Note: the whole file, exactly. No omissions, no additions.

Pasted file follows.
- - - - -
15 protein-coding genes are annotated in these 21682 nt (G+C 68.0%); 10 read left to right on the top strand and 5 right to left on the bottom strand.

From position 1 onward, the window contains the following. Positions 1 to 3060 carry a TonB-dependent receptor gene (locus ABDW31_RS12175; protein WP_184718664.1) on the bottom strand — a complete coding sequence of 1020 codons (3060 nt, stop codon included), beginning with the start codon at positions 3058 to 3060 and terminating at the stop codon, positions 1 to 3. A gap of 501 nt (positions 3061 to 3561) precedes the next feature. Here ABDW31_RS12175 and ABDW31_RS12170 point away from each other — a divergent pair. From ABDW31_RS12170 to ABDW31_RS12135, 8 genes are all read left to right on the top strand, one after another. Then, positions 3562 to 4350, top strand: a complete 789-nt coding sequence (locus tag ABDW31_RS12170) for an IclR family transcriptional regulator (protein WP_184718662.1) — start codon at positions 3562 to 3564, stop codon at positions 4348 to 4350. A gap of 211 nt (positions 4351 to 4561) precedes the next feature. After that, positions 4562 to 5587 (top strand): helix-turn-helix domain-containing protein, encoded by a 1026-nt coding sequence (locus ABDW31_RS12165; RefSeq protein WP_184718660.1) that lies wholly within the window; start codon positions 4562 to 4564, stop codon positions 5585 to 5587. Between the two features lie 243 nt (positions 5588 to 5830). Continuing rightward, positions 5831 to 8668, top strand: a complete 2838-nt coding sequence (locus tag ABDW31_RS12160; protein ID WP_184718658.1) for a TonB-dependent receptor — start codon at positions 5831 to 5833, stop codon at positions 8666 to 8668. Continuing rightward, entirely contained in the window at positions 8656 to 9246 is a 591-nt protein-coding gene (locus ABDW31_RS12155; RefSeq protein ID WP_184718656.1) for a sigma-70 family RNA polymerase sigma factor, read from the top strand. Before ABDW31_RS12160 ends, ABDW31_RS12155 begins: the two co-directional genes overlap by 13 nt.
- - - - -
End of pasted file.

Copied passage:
15 protein-coding genes are annotated in these 21682 nt (G+C 68.0%); 10 read left to right on the top strand and 5 right to left on the bottom strand.

From position 1 onward, the window contains the following. Positions 1 to 3060 carry a TonB-dependent receptor gene (locus ABDW31_RS12175; protein WP_184718664.1) on the bottom strand — a complete coding sequence of 1020 codons (3060 nt, stop codon included), beginning with the start codon at positions 3058 to 3060 and terminating at the stop codon, positions 1 to 3. A gap of 501 nt (positions 3061 to 3561) precedes the next feature. Here ABDW31_RS12175 and ABDW31_RS12170 point away from each other — a divergent pair. From ABDW31_RS12170 to ABDW31_RS12135, 8 genes are all read left to right on the top strand, one after another. Then, positions 3562 to 4350, top strand: a complete 789-nt coding sequence (locus tag ABDW31_RS12170) for an IclR family transcriptional regulator (protein WP_184718662.1) — start codon at positions 3562 to 3564, stop codon at positions 4348 to 4350. A gap of 211 nt (positions 4351 to 4561) precedes the next feature. After that, positions 4562 to 5587 (top strand): helix-turn-helix domain-containing protein, encoded by a 1026-nt coding sequence (locus ABDW31_RS12165; RefSeq protein WP_184718660.1) that lies wholly within the window; start codon positions 4562 to 4564, stop codon positions 5585 to 5587. Between the two features lie 243 nt (positions 5588 to 5830). Continuing rightward, positions 5831 to 8668, top strand: a complete 2838-nt coding sequence (locus tag ABDW31_RS12160; protein ID WP_184718658.1) for a TonB-dependent receptor — start codon at positions 5831 to 5833, stop codon at positions 8666 to 8668. Continuing rightward, entirely contained in the window at positions 8656 to 9246 is a 591-nt protein-coding gene (locus ABDW31_RS12155; RefSeq protein ID WP_184718656.1) for a sigma-70 family RNA polymerase sigma factor, read from the top strand. Before ABDW31_RS12160 ends, ABDW31_RS12155 begins: the two co-directional genes overlap by 13 nt.